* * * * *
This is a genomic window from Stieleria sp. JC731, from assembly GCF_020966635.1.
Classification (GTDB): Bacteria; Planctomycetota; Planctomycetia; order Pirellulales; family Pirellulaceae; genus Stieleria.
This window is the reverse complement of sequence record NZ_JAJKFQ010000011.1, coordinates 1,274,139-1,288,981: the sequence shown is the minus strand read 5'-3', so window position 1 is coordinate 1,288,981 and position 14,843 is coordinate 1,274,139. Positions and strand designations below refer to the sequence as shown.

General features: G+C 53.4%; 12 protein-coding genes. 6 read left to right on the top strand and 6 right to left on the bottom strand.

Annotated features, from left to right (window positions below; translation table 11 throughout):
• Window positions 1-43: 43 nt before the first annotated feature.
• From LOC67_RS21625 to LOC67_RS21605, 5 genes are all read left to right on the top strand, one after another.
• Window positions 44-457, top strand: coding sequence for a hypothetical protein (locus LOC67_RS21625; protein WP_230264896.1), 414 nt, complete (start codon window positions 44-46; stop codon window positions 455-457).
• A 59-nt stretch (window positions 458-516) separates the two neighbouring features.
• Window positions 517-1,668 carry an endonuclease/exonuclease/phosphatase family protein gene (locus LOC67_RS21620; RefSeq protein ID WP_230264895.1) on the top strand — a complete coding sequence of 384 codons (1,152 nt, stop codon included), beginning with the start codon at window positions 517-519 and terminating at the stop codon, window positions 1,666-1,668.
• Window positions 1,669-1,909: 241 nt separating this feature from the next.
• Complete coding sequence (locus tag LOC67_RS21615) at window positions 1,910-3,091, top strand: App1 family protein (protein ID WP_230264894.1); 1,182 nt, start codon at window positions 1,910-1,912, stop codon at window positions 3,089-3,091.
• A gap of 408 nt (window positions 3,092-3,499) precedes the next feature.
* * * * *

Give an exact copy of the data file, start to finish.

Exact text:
This is a genomic window from Stieleria sp. JC731, from assembly GCF_020966635.1.
Classification (GTDB): Bacteria; Planctomycetota; Planctomycetia; order Pirellulales; family Pirellulaceae; genus Stieleria.
This window is the reverse complement of sequence record NZ_JAJKFQ010000011.1, coordinates 1,274,139-1,288,981: the sequence shown is the minus strand read 5'-3', so window position 1 is coordinate 1,288,981 and position 14,843 is coordinate 1,274,139. Positions and strand designations below refer to the sequence as shown.

General features: G+C 53.4%; 12 protein-coding genes. 6 read left to right on the top strand and 6 right to left on the bottom strand.

Annotated features, from left to right (window positions below; translation table 11 throughout):
• Window positions 1-43: 43 nt before the first annotated feature.
• From LOC67_RS21625 to LOC67_RS21605, 5 genes are all read left to right on the top strand, one after another.
• Window positions 44-457, top strand: coding sequence for a hypothetical protein (locus LOC67_RS21625; protein WP_230264896.1), 414 nt, complete (start codon window positions 44-46; stop codon window positions 455-457).
• A 59-nt stretch (window positions 458-516) separates the two neighbouring features.
• Window positions 517-1,668 carry an endonuclease/exonuclease/phosphatase family protein gene (locus LOC67_RS21620; RefSeq protein ID WP_230264895.1) on the top strand — a complete coding sequence of 384 codons (1,152 nt, stop codon included), beginning with the start codon at window positions 517-519 and terminating at the stop codon, window positions 1,666-1,668.
• Window positions 1,669-1,909: 241 nt separating this feature from the next.
• Complete coding sequence (locus tag LOC67_RS21615) at window positions 1,910-3,091, top strand: App1 family protein (protein ID WP_230264894.1); 1,182 nt, start codon at window positions 1,910-1,912, stop codon at window positions 3,089-3,091.
• A gap of 408 nt (window positions 3,092-3,499) precedes the next feature.